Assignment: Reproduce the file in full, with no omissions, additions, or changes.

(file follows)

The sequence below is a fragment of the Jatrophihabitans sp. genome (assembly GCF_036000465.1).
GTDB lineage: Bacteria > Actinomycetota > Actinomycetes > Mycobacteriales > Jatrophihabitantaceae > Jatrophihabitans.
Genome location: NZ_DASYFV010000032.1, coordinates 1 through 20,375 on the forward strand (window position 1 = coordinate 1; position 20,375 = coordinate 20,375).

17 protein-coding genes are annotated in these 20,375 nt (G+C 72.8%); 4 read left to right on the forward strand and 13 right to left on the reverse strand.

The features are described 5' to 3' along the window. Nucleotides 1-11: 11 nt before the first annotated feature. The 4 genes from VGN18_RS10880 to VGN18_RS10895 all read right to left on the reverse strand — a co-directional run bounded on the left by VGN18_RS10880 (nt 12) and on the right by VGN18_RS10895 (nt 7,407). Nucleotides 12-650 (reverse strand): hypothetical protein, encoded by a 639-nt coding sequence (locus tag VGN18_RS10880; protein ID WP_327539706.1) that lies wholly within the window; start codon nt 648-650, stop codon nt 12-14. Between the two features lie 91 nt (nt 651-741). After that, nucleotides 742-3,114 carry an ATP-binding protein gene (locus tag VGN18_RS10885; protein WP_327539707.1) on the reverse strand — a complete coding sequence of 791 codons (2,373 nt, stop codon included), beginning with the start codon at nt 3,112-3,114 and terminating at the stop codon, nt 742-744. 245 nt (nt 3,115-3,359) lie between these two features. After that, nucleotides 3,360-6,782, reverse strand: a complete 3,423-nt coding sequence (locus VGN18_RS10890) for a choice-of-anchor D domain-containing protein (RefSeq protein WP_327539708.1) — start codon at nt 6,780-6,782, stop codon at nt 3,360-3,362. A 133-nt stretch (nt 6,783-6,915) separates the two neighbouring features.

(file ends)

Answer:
The sequence below is a fragment of the Jatrophihabitans sp. genome (assembly GCF_036000465.1).
GTDB lineage: Bacteria > Actinomycetota > Actinomycetes > Mycobacteriales > Jatrophihabitantaceae > Jatrophihabitans.
Genome location: NZ_DASYFV010000032.1, coordinates 1 through 20,375 on the forward strand (window position 1 = coordinate 1; position 20,375 = coordinate 20,375).

17 protein-coding genes are annotated in these 20,375 nt (G+C 72.8%); 4 read left to right on the forward strand and 13 right to left on the reverse strand.

The features are described 5' to 3' along the window. Nucleotides 1-11: 11 nt before the first annotated feature. The 4 genes from VGN18_RS10880 to VGN18_RS10895 all read right to left on the reverse strand — a co-directional run bounded on the left by VGN18_RS10880 (nt 12) and on the right by VGN18_RS10895 (nt 7,407). Nucleotides 12-650 (reverse strand): hypothetical protein, encoded by a 639-nt coding sequence (locus tag VGN18_RS10880; protein ID WP_327539706.1) that lies wholly within the window; start codon nt 648-650, stop codon nt 12-14. Between the two features lie 91 nt (nt 651-741). After that, nucleotides 742-3,114 carry an ATP-binding protein gene (locus tag VGN18_RS10885; protein WP_327539707.1) on the reverse strand — a complete coding sequence of 791 codons (2,373 nt, stop codon included), beginning with the start codon at nt 3,112-3,114 and terminating at the stop codon, nt 742-744. 245 nt (nt 3,115-3,359) lie between these two features. After that, nucleotides 3,360-6,782, reverse strand: a complete 3,423-nt coding sequence (locus VGN18_RS10890) for a choice-of-anchor D domain-containing protein (RefSeq protein WP_327539708.1) — start codon at nt 6,780-6,782, stop codon at nt 3,360-3,362. A 133-nt stretch (nt 6,783-6,915) separates the two neighbouring features.